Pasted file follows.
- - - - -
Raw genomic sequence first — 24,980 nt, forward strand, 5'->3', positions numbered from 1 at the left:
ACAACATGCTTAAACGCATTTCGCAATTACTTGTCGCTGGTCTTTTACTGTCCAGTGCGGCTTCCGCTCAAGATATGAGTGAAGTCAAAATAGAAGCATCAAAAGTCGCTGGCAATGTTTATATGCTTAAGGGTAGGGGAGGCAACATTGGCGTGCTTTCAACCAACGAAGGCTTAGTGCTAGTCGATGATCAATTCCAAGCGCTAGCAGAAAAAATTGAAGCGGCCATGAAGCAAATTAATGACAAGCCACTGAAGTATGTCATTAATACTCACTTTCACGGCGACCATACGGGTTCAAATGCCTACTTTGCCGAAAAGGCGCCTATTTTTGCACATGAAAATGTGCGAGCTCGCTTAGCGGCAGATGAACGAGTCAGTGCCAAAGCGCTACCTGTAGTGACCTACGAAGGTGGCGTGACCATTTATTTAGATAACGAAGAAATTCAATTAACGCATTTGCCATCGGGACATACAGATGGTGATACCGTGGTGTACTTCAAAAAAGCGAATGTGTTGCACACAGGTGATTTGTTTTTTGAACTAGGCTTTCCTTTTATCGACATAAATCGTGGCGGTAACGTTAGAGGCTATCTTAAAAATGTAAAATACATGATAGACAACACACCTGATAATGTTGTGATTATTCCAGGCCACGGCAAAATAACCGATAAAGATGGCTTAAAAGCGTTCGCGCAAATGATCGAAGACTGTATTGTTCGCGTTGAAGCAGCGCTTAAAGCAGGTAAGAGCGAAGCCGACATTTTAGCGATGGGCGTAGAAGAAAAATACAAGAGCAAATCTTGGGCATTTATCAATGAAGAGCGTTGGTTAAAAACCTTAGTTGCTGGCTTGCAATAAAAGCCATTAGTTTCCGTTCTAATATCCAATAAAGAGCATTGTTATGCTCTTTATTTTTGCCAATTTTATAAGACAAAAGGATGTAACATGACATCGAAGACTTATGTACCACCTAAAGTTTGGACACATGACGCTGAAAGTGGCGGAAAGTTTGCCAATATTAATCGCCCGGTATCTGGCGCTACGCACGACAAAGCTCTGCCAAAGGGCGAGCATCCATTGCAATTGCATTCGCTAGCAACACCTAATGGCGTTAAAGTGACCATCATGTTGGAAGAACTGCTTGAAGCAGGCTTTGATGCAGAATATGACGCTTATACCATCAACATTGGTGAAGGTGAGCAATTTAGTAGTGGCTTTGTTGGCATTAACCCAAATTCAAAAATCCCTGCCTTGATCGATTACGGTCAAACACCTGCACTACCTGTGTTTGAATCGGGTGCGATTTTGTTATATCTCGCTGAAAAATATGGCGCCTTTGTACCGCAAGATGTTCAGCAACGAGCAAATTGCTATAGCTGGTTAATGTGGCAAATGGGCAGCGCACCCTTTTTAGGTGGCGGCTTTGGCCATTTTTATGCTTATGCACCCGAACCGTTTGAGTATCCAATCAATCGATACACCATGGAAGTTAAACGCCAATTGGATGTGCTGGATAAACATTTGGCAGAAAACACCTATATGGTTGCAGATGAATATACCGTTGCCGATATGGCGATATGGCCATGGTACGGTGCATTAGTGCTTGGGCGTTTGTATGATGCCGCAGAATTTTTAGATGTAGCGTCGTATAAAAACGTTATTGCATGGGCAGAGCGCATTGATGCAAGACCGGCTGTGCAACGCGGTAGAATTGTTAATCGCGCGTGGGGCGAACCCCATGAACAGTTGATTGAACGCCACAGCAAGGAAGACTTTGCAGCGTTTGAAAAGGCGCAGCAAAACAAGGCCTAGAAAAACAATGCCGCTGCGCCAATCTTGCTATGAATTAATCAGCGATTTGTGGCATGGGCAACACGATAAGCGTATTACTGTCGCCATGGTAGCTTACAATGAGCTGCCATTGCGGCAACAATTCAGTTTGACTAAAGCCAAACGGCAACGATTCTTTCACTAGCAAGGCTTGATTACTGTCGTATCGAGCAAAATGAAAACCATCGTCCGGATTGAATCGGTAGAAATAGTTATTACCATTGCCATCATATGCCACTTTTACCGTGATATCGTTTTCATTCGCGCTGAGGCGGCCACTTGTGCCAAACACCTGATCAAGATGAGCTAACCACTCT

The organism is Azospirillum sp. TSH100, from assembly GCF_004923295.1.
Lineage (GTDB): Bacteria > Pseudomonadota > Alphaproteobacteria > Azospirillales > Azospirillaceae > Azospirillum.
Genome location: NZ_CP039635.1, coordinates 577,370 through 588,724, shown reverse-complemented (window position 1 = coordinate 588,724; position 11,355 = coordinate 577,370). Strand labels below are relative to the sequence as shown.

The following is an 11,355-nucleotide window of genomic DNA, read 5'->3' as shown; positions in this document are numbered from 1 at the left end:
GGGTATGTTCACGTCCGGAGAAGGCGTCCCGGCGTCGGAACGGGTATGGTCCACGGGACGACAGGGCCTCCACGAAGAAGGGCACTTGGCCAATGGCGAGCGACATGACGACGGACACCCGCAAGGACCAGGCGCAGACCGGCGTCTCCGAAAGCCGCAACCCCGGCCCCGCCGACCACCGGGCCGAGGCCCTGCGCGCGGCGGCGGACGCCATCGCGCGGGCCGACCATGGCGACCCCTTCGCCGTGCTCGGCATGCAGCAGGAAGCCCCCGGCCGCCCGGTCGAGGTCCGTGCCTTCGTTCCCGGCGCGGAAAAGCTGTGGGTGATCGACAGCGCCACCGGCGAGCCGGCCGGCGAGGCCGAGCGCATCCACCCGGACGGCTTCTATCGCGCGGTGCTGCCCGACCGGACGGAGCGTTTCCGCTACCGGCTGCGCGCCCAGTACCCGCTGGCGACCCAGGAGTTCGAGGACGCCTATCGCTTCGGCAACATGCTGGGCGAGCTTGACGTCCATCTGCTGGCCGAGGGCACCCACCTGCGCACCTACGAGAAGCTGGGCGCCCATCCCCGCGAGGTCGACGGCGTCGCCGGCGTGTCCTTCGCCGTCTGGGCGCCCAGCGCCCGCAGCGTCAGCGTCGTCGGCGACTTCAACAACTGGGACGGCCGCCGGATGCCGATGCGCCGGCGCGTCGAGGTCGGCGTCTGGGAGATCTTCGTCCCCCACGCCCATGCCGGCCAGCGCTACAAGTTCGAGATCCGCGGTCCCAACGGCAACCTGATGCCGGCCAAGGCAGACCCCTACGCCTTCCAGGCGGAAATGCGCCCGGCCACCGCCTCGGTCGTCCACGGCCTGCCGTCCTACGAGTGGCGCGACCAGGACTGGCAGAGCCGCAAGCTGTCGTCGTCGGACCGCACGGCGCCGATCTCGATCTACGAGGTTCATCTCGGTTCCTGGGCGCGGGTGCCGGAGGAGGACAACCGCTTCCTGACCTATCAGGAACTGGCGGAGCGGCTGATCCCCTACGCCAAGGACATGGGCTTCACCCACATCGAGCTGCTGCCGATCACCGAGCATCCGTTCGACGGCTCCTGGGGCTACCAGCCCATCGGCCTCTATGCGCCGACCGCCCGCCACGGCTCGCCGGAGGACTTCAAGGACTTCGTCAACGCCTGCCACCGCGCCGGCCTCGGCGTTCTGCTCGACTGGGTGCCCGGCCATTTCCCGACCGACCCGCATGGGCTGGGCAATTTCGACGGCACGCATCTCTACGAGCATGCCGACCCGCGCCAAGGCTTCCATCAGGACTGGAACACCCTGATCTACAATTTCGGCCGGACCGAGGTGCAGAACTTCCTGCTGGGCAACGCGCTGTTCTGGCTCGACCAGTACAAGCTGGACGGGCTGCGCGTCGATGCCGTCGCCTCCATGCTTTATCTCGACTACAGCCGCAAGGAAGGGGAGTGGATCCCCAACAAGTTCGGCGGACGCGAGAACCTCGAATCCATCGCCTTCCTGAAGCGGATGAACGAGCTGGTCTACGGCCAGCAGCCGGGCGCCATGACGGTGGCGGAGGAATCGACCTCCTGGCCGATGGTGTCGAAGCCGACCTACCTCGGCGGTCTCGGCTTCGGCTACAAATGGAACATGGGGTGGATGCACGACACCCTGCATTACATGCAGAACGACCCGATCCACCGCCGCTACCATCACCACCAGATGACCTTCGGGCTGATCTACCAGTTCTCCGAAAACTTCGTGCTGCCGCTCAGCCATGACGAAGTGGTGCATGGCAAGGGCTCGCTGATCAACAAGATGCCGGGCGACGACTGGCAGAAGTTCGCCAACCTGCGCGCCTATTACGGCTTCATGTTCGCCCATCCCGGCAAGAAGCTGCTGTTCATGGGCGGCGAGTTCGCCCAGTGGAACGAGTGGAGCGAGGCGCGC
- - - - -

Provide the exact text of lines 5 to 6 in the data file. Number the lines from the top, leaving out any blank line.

Genome location: NZ_CP039635.1, coordinates 577,370 through 588,724, shown reverse-complemented (window position 1 = coordinate 588,724; position 11,355 = coordinate 577,370). Strand labels below are relative to the sequence as shown.

The following is an 11,355-nucleotide window of genomic DNA, read 5'->3' as shown; positions in this document are numbered from 1 at the left end: